EU leaders reach recovery deal after marathon summit.
EU leaders have struck a deal on a huge post-coronavirus recovery package following a fourth night of talks.
It involves €750bn (£677bn; $859bn) in grants and loans to counter the impact of the pandemic in the 27-member bloc.
The talks saw a split between nations hardest hit by the virus and “frugal” members who were concerned about costs.
It is the biggest joint borrowing ever agreed by the EU. Summit chairman Charles Michel said it was a “pivotal moment” for Europe.
The deal centres on a €390bn programme of grants to member states hardest hit by the pandemic. Italy and Spain are expected to be the main recipients.
A further €360bn in low-interest loans will be available to members of the bloc.
The summit, which began in Brussels on Friday morning, saw more than 90 hours of talks and became the EU’s longest since a 2000 meeting in the French city of Nice, which lasted for five days.
The package will now face more technical negotiations by member states, and need ratification by the European Parliament.
How did we get here?
Mr Michel, the president of the European Council, tweeted “Deal” shortly after the 27 leaders reached the agreement at about 05:15 (03:15 GMT) on Tuesday.
The agreement followed a long weekend of talks between EU countries, during which tempers were often frayed.
Member states were largely split between those hit hardest by the outbreak and keen to revive their economies, and those more concerned about the costs of the recovery plan.
The self-proclaimed frugal four – Sweden, Denmark, Austria and the Netherlands – along with Finland, had opposed allowing €500bn to be offered in the form of grants to countries hardest-hit by Covid-19.
The group originally set €375bn as the limit, in addition to wanting conditions such as the right to block requests. Other members, such as Spain and Italy, did not want to go below €400bn.
At one point French President Emmanuel Macron reportedly banged his fists on the table, as he told the “frugal four” he thought they were putting the European project in danger.
The €390bn figure was suggested as a compromise, and “frugal” nations were reportedly won over by the promise of rebates on their contributions to the EU budget.
Another issue in the negotiations was how disbursements would be linked to governments respecting the rule of law. Hungary and Poland both threatened to veto the package if it adopted a policy of withholding funds from nations who do not meet certain democratic principles.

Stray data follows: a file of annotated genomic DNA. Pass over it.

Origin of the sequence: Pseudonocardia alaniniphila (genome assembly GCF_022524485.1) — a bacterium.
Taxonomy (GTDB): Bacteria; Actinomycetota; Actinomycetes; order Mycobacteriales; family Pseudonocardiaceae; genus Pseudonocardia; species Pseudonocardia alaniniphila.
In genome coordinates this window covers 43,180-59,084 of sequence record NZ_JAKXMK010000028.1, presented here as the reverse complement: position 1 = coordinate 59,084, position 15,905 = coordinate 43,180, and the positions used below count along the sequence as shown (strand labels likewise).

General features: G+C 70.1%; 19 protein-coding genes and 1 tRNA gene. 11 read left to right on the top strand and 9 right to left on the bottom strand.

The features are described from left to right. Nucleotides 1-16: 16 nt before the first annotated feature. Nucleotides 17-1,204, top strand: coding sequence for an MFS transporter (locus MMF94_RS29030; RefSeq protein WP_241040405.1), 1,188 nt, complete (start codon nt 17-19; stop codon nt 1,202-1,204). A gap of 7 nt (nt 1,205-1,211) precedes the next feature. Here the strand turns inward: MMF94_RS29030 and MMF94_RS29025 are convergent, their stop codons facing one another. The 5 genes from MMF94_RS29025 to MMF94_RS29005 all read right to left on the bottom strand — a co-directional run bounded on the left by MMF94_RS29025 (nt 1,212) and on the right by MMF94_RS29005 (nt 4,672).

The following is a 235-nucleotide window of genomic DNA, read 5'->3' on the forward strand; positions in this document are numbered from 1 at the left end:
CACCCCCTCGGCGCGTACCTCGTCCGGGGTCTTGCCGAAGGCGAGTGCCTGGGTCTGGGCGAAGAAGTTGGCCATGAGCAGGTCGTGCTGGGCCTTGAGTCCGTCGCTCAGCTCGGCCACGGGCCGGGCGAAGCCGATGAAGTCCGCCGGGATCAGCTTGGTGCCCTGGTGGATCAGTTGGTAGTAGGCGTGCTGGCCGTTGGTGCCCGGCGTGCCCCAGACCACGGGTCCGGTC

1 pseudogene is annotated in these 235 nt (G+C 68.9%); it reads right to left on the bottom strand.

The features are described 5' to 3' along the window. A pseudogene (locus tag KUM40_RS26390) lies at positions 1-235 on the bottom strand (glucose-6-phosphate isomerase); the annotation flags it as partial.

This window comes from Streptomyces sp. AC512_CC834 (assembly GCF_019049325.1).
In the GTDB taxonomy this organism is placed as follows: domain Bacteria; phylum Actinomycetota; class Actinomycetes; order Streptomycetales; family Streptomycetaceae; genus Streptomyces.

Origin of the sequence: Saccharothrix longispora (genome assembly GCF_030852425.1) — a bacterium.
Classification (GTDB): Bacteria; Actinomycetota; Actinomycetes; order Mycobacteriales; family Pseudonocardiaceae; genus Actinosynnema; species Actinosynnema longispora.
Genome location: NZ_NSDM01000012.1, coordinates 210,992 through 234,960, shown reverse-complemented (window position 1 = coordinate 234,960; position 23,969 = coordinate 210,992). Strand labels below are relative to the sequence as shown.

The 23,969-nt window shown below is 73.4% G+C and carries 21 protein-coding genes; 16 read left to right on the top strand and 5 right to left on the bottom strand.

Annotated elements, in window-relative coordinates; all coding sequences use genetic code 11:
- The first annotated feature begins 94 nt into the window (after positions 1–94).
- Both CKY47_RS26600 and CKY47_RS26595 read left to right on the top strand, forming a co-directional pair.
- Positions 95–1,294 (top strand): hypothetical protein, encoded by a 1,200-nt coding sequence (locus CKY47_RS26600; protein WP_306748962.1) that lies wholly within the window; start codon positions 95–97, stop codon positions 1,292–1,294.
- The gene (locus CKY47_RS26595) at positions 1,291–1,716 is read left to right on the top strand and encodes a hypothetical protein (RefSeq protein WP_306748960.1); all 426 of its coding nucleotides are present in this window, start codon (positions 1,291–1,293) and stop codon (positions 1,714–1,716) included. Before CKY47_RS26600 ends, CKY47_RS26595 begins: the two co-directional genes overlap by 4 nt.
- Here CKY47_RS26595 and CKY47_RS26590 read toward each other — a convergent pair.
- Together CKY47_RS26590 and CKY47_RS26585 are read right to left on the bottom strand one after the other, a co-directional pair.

The European Commission will borrow the €750bn on international markets and distribute the aid. There will also be a means by which member states can reject a spending plan.
The deal was reached alongside agreement on the bloc’s next seven-year budget, worth about €1.1tn.
How have EU European leaders reacted?
French President Emmanuel Macron said it was a “historic day for Europe”.
“Never before did the EU invest in the future like this,” Belgian Prime Minister Sophie Wilmès tweeted.
Mr Michel said: “We showed collective responsibility and solidarity and we show also our belief in our common future.”
European Commission President Ursula von der Leyen tweeted. “Today we’ve taken a historic step, we all can be proud of. But other important steps remain. First and most important: to gain the support of the European Parliament. Nobody should take our European Union for granted.”
Dutch Prime Minister Mark Rutte, who led the “frugal group”, welcomed the agreement, but acknowledged the fractious nature of the talks. “We are all professionals, we can take a few punches,” he told reporters.
Tough talks reflect power shifts
The deal was reached after marathon of negotiations that almost became the longest in EU history. The “EU enlargement” summit in Nice 10 years ago lasted only 25 minutes longer.
For leaders who had pushed for a far-reaching package, the deep frustration, including table-thumping anger from the French president, appears to have dissipated.
I asked Mr Macron whether he still felt that the “frugal four” had damaged the European project by their hard bargaining. He said, as had been reported: “It’s legitimate that we have different sensibilities… If we don’t take into account the realities, we’d put these leaders in a difficult spot and it would favour the populists.”
The “Club Med” countries, Spain, Italy and Portugal, appear content with the smaller size of grants available. Portuguese PM Antonio Costa told us: “While it’s true that it could have had a slightly bigger dimension, the recovery plan is robust enough to respond to the current estimates of the Coronavirus crisis.”
As for Europe’s most powerful leader, the German Chancellor Angela Merkel, I asked her about the new power balance in the EU. She said: “During the last negotiations [then UK Prime Minister] David Cameron’s view loomed large. Now he is no longer with us, others have come to the fore.”